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"EMBROIDERY" What can I do to make the back of a design look presentable; like with a tea towel? Answered

When the reverse of a pattern will be seen, how can I make it look neat and not with threads going every which way?


It is very easy to start your stitching without a knot if you are using even number of threads. For used two strands, take one piece of thread DOUBLE the length you really want. Double in half, and thread your needle. Insert the needle in the material and catch the loop from the doubled thread and make sure you pull your needle through that loop. It will look like a petal stitch. No loose threads and no knots

I found a video link that teaches you a lot of stiches and shows how to make the back look as nice as the front! Enjoy! I watched several.


Cut a piece of self adhesive inter-face to fit and iron on with a warm iron. This works really well. I have a few tips about "neat" work and will make an Ible soon.

With a little care, front and back can be made to look the same - loose threads get sewn in behind the stitches. Or you can do cross-stitching, which can also be as neat on the back. Or you can add a piece of fabric to cover the back completely.

Oh!  It would be great to have someone make a video on neat embroidering stitches!  I love to do this but would like to improve the look of the back side. 

I'm wondering what a domestic machine embroidery machine does - my wife's is very effective in single colour work at producing a clean back, but once you go multi-colour, things get messier, even with careful planning. Maybe the OP could applique something on the back which frames the front embroidery ?

  • Use simple, short stitches like running, back, or cross stitch.
  • If your fabric (or your embroidery thread) is thick enough, you may be able to hide your knots in it. Tie your knot small and tight around a thread, but leave a little extra "give" in the length of the thread leading to the knot. Then take a stitch with the "tail" side of the thread, pushing your needle into the fibers of the fabric itself. Pull thread taut on the far side, and cut the "tail" as close to the surface of the fabric as possible (being very careful not to cut the cloth or your previous embroidery stitches). The knot should stay caught within the body of the cloth itself.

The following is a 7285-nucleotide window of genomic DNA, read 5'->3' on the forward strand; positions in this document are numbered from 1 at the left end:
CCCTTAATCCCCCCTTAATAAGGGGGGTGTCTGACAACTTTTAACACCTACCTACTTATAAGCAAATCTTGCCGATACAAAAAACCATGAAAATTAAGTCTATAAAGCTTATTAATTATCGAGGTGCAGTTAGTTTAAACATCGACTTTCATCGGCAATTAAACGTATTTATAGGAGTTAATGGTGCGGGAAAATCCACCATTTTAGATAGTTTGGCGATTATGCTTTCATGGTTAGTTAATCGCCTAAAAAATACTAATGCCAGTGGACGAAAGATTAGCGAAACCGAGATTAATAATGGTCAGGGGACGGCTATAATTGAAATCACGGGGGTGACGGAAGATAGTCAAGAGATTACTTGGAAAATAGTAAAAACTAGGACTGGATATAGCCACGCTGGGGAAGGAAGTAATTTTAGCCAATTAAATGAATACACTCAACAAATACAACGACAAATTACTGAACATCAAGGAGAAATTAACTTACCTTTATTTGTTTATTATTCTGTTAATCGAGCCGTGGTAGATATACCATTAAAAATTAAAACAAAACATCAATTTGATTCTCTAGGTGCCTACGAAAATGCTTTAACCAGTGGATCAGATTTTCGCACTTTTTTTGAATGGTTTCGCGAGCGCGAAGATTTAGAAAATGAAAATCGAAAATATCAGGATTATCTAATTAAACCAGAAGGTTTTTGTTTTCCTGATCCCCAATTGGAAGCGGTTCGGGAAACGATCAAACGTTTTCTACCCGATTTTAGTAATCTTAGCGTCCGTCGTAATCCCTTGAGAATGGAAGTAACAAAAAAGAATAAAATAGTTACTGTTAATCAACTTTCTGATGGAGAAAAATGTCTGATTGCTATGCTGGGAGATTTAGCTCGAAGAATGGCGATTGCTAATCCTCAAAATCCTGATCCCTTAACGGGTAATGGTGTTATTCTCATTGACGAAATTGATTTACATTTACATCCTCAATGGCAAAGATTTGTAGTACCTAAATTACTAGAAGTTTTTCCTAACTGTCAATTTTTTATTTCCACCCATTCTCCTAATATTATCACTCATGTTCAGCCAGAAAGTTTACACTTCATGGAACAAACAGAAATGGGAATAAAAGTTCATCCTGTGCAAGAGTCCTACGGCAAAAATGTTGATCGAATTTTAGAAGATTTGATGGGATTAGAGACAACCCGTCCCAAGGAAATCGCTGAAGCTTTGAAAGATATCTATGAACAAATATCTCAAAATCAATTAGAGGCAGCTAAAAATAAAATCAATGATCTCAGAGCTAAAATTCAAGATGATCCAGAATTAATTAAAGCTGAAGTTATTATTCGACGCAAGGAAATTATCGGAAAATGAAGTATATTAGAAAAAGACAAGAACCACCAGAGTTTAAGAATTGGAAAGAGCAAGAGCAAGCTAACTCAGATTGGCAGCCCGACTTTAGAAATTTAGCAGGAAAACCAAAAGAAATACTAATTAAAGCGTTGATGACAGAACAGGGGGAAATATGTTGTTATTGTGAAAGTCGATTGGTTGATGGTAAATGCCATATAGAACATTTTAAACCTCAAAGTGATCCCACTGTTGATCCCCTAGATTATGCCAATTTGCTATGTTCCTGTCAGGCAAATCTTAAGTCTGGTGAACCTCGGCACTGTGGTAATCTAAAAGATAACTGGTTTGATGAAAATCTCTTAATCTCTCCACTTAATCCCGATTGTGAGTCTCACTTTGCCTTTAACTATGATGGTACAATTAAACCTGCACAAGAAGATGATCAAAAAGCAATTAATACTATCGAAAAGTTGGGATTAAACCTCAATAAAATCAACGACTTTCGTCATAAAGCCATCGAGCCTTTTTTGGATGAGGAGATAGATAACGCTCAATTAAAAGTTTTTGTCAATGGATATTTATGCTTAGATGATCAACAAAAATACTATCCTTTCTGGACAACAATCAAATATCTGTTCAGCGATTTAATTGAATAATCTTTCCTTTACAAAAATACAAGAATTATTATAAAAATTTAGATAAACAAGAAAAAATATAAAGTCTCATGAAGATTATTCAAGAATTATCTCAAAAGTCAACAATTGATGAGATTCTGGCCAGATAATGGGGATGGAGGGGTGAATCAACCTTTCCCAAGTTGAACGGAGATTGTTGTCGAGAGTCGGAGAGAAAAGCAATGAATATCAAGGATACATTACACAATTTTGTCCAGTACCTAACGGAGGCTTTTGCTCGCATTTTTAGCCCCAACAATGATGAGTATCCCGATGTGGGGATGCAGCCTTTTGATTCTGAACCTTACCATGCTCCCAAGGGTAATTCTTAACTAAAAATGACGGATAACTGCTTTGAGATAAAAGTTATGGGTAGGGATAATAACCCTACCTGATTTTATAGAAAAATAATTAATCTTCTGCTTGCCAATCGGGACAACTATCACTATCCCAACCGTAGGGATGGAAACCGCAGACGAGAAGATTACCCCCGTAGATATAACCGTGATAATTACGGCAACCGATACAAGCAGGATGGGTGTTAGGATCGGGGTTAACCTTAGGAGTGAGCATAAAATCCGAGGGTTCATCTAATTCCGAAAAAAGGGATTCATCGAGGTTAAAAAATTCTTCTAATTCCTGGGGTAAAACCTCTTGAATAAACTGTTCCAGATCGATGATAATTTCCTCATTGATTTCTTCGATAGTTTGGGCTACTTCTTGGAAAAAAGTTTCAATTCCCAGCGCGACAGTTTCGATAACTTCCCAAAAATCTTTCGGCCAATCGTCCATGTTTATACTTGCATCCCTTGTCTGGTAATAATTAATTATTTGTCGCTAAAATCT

• To start a new thread invisibly, insert the needle an inch or two away from the area you are stitching, and carry a "tail" of thread over on the back of the fabric. Take your first few stiches and then backstich through them to lock the thread in place - you can now safely cut off the "tail" of thread.
  • To tie a thread off invisibly, backstitch the trailing thread through a few of the last stitches to lock them in place, like you did with the starting thread, and then cut off.
  • Thread your needle with longer lengths of thread to minimize the number of new threads you have to start new and then later tie off. Wax thread with beeswax to keep it from tangling.
  • Work carefully and meticulously. The back is where embroiderers hide their errors, so you can't make any - or, rather, you have to unstitch and redo those erroars that we all inevitably will make. It helps to think of the embroidery not such much a goal to be acheived, but a process to be enjoyed. If you get too frustrated to enjoy the process, it's time to take a break. (My rule: if I swear out loud more than three times in ten minutes, it's time to get myself a cup of tea - if not something stronger :)

Oh, and like Jessy said, plan your work to minimize the number & length of threads that need to be carried from one part of the work to another. It can help to make a copy of the design on paper and doodle out various paths for the thread to find the shortest/best one.

I would recommend using simple stitches such as running stitch and backstitch, and making sure to work in such a way that you're never crossing too great an area without stitching. For example, if you have four words and a border, do each word (and when you do the letters, start at the bottom of the first, work to the top, and then carry over the to top of that letter, work to the bottom, carry over the the bottom of the next letter, etc), then knot and start fresh with the next one. Do each side of the border separately. I always make sure to cut off the bit after the knot as soon as I knot it. Those little end can get in the way of stitching and they look ugly! I've also seen people use a piece of quilting cotton as a backing. Just make a square large enough to cover all the stitches, fold under all sides of the square so there's no fraying, and attach it using a decorative sewing machine stitch, or even a running stitch using embroidery floss!